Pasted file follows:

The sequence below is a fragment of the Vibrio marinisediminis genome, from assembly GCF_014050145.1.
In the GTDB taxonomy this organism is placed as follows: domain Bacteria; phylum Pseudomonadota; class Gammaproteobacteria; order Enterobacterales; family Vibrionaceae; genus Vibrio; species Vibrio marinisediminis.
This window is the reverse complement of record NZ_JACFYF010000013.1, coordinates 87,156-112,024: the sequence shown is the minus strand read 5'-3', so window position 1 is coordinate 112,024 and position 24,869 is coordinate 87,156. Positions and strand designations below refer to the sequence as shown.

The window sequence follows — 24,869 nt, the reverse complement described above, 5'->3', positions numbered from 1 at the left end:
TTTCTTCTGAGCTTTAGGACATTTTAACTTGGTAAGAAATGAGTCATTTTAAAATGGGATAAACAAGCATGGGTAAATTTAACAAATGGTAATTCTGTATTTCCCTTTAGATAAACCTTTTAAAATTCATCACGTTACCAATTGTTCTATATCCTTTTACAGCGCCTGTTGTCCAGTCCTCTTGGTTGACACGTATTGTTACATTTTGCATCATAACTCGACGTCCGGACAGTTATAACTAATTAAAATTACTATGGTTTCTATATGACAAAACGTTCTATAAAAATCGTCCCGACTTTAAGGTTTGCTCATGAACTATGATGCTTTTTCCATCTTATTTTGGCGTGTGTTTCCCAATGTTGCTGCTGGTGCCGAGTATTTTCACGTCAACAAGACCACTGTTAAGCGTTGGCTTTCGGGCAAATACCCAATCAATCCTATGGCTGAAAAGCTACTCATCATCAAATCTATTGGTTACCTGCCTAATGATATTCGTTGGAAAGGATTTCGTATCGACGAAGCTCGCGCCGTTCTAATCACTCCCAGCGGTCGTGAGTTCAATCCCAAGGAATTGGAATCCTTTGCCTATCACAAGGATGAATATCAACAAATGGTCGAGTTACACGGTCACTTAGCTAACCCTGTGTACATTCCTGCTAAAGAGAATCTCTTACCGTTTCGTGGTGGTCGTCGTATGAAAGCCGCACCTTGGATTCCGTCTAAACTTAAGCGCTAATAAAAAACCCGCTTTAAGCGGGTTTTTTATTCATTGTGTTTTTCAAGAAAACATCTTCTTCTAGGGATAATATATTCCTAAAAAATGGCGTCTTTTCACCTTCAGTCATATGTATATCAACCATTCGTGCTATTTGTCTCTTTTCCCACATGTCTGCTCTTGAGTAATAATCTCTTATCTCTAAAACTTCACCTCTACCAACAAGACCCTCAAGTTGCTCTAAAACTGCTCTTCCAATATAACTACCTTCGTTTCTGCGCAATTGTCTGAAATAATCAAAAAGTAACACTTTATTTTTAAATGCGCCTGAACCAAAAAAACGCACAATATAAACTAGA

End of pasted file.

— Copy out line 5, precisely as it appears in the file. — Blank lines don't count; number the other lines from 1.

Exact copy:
TTTCTTCTGAGCTTTAGGACATTTTAACTTGGTAAGAAATGAGTCATTTTAAAATGGGATAAACAAGCATGGGTAAATTTAACAAATGGTAATTCTGTATTTCCCTTTAGATAAACCTTTTAAAATTCATCACGTTACCAATTGTTCTATATCCTTTTACAGCGCCTGTTGTCCAGTCCTCTTGGTTGACACGTATTGTTACATTTTGCATCATAACTCGACGTCCGGACAGTTATAACTAATTAAAATTACTATGGTTTCTATATGACAAAACGTTCTATAAAAATCGTCCCGACTTTAAGGTTTGCTCATGAACTATGATGCTTTTTCCATCTTATTTTGGCGTGTGTTTCCCAATGTTGCTGCTGGTGCCGAGTATTTTCACGTCAACAAGACCACTGTTAAGCGTTGGCTTTCGGGCAAATACCCAATCAATCCTATGGCTGAAAAGCTACTCATCATCAAATCTATTGGTTACCTGCCTAATGATATTCGTTGGAAAGGATTTCGTATCGACGAAGCTCGCGCCGTTCTAATCACTCCCAGCGGTCGTGAGTTCAATCCCAAGGAATTGGAATCCTTTGCCTATCACAAGGATGAATATCAACAAATGGTCGAGTTACACGGTCACTTAGCTAACCCTGTGTACATTCCTGCTAAAGAGAATCTCTTACCGTTTCGTGGTGGTCGTCGTATGAAAGCCGCACCTTGGATTCCGTCTAAACTTAAGCGCTAATAAAAAACCCGCTTTAAGCGGGTTTTTTATTCATTGTGTTTTTCAAGAAAACATCTTCTTCTAGGGATAATATATTCCTAAAAAATGGCGTCTTTTCACCTTCAGTCATATGTATATCAACCATTCGTGCTATTTGTCTCTTTTCCCACATGTCTGCTCTTGAGTAATAATCTCTTATCTCTAAAACTTCACCTCTACCAACAAGACCCTCAAGTTGCTCTAAAACTGCTCTTCCAATATAACTACCTTCGTTTCTGCGCAATTGTCTGAAATAATCAAAAAGTAACACTTTATTTTTAAATGCGCCTGAACCAAAAAAACGCACAATATAAACTAGA